Asian Lamb Riblets
Mix 2 tablespoons of coconut or brown sugar with 2 tablespoons of fish sauce, 2 tablespoons of soy sauce and a tablespoon of neutral vegetable oil. Stir in a tablespoon of Gochujang or Sriracha (any kind of hot Chile sauce will do). Add the juice of half a lime, some freshly grated ginger, and a couple of teaspoons of ground coriander seed. Mince a clove of garlic and a couple of small shallots, and add those as well.
Pour the marinade into a large ziplock bag and add a pound of lamb riblets. Massage the bag so the lamb is well covered with the marinade. Allow them to soak up all this flavor, in the refrigerator, for at least 8 hours. (24 would be better.)
Preheat the oven to 300 degrees and line a baking sheet with foil. Put the ribs, well separated, onto the baking sheet and roast them for an hour and a half, until most of the fat has cooked away. Baste with leftover marinade every half hour or so.
Remove from the oven, crank the heat up to broil and broil the ribs, 6 inches from the heat, for a minute on each side, until they’re lightly charred.
Serve with this dipping sauce.
Mix a tablespoon each of fish sauce, lime juice and rice vinegar with 2 teaspoons of sugar. Add a couple teaspoons of soy sauce, and a small clove of minced garlic. Add a tablespoon or so of chopped cilantro.
This makes an irresistible appetizer for four people.
I suspect that lamb riblets – so inexpensive at the moment – will catch on and the price will soar. So get them now while you can still afford them.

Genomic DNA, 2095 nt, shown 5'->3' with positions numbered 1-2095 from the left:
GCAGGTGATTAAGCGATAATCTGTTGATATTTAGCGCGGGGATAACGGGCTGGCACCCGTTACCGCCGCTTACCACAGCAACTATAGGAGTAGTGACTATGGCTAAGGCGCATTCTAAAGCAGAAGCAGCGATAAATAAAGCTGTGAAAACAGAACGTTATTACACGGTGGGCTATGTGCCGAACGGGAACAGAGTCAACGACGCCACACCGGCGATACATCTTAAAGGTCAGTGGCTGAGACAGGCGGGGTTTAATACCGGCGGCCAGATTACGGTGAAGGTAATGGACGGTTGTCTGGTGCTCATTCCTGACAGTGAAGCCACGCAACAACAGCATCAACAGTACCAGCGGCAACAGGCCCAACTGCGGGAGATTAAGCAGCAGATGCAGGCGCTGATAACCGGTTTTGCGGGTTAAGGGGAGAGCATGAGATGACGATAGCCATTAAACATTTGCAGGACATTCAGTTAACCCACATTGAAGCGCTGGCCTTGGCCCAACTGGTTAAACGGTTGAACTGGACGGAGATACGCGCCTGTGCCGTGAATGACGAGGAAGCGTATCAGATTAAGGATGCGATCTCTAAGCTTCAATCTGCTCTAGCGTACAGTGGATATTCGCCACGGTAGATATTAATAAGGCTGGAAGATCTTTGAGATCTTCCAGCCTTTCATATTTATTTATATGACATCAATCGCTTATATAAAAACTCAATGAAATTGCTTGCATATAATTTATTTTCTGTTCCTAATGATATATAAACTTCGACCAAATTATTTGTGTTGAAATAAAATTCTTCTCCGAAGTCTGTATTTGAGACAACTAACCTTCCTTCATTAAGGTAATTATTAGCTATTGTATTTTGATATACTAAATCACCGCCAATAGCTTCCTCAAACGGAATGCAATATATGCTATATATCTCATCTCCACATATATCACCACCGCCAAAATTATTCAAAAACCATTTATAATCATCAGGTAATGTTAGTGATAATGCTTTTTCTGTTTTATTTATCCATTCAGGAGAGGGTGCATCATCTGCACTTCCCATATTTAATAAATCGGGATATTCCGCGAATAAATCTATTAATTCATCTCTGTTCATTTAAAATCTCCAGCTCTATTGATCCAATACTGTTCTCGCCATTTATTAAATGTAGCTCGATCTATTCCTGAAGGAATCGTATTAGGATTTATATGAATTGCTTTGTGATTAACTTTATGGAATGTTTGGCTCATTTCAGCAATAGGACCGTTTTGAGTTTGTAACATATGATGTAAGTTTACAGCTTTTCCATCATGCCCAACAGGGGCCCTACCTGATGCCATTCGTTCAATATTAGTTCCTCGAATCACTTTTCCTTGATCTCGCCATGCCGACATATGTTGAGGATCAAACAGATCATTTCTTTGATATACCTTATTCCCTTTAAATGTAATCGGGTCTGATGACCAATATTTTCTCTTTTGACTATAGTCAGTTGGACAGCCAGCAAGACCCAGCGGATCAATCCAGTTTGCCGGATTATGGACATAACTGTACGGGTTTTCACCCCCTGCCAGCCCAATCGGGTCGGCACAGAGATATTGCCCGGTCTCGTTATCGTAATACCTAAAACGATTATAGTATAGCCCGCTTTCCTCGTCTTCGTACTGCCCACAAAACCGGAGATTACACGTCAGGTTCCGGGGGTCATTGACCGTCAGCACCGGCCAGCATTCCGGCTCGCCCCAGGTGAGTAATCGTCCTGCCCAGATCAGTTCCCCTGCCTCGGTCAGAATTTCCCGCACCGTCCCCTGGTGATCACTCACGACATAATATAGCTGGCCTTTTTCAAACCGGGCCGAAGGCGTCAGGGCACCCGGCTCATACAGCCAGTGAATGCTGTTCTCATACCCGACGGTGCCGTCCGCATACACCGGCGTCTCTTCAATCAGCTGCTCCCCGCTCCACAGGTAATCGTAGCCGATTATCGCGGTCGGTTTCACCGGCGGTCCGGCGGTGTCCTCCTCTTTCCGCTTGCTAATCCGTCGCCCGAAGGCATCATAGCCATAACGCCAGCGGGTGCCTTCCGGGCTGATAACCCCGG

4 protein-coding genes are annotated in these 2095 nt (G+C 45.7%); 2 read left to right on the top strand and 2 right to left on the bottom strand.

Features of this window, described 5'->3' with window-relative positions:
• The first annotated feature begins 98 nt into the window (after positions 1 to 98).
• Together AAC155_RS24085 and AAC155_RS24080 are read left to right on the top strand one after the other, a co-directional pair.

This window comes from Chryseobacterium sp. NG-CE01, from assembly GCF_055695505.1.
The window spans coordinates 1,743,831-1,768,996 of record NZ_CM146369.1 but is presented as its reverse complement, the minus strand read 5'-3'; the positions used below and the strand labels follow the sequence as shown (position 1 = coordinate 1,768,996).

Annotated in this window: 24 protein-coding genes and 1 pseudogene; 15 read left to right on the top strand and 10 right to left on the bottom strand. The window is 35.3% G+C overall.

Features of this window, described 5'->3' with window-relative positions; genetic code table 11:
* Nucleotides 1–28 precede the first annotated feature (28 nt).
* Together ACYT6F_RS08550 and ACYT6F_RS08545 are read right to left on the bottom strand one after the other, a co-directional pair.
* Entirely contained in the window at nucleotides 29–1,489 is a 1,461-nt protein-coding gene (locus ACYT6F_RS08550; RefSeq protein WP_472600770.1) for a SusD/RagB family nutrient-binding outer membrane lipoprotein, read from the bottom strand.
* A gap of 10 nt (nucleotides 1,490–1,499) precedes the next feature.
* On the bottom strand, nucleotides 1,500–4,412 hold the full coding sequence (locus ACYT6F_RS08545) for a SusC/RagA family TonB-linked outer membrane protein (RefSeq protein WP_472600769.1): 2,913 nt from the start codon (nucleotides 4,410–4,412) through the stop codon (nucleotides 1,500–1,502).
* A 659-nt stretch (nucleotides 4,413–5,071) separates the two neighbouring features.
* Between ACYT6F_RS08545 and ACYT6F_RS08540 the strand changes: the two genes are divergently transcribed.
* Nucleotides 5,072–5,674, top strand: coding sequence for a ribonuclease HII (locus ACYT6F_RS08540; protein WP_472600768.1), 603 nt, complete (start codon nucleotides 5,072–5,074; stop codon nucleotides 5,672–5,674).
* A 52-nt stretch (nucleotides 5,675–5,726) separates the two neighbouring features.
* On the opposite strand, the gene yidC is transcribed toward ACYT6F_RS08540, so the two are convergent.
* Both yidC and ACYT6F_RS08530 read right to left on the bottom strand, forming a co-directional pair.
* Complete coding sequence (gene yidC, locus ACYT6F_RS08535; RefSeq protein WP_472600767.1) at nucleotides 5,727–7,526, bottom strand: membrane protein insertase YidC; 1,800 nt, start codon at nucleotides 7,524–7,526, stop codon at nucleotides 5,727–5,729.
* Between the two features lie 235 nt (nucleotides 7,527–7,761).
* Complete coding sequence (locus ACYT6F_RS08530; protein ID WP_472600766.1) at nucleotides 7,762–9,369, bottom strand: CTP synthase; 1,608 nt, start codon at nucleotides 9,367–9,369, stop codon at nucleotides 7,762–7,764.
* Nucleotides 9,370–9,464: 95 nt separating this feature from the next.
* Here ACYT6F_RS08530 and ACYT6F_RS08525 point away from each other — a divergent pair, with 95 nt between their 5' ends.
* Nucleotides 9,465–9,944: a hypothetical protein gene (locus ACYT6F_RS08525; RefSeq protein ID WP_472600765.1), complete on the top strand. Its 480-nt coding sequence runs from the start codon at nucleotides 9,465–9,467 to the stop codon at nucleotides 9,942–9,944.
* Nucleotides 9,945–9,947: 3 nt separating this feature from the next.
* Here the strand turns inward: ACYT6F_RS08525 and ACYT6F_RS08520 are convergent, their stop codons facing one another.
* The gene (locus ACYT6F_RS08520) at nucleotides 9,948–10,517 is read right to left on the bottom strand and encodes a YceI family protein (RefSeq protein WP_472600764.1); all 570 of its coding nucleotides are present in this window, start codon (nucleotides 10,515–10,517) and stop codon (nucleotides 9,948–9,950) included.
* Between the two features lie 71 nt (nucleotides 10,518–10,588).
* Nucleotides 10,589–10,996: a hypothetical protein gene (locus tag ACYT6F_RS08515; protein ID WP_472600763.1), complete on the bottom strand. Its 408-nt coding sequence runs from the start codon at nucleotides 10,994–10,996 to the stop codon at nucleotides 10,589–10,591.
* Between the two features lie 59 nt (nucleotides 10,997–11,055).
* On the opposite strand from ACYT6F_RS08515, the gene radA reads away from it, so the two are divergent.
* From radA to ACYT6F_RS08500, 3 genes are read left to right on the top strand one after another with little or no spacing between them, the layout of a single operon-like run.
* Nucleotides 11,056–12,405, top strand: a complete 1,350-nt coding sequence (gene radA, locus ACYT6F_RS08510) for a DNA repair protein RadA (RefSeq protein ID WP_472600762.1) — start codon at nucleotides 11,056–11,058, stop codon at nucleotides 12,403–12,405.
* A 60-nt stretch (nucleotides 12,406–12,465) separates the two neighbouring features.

March 19, 2018
Winter just won’t give up! Woke to seven degrees this morning – and the piles of snow which feel like they’ll be here, swaddling the house, forever. Will spring really come? Are we ever going to look outside and see some green? Even the birds have deserted us – which may have something to do with the fact that I just can’t face digging through these many feet of snow to fill the feeder. Tomorrow, I think, tomorrow I’ll get out the shovel.
But today, I’m making this wonderful snack. Nothing tastes better at the end of the day with a good glass of wine.
Layered Anchovy Bread
¾ cup warm water, 90 – 100 degrees
2 teaspoons yeast
1 teaspoon sugar
1/3 cup plus 2 tablespoons extra-virgin olive oil, divided
1 cup pastry flour
1 cup semolina flour
3 teaspoon sea salt, divided
1 tablespoon paprika
1 tablespoon fresh oregano, chopped
6 anchovies, minced
1. Combine the warm water, yeast, and sugar in a bowl and wait for it to foam, about 5 minutes. If it does not foam, discard and start with over with fresh yeast. Either the yeast is too old, or the water may be too hot. It should be tepid at 90-100 degrees. Stir in 2 tablespoons of olive oil.
2. Whisk together the pastry flour, the semolina flour, and 1 teaspoon of salt.
3. Make a well in the center of the flour and pour in the yeast mixture. Stir the flour into the liquid until it comes together in a ball. Knead for up to 5 minutes on a floured surface, and then place in a well-oiled bowl.
4. Cover with a moist towel and set in a warm place to rise until it is doubled in size, about an hour. Tip: If you want to hurry things up, place the bowl inside another bowl filled with very warm water and cover it up.
5. Meanwhile, mix 1/3 cup of olive oil, the paprika, oregano, anchovies, and one teaspoon of salt and set aside until the dough has risen.
6. Roll the dough out into a 15 inch round, and spread all but 1 teaspoon of the anchovy mixture all over, leaving a one inch border.
7. Beginning with the side closest to you, roll the dough into a thin jelly roll, and pinch the edges closed. Starting at one end, curl the roll into a spiral (the sides can touch), and set onto a baking sheet lined with parchment paper.
8. Brush the top with the remaining oil and sprinkle with a teaspoon of salt. Cover with plastic wrap and allow the bread to rise for one hour.
Bake for 35 minutes until crusty and golden. Remove to a rack and allow to cool completely. Cut into thin slices.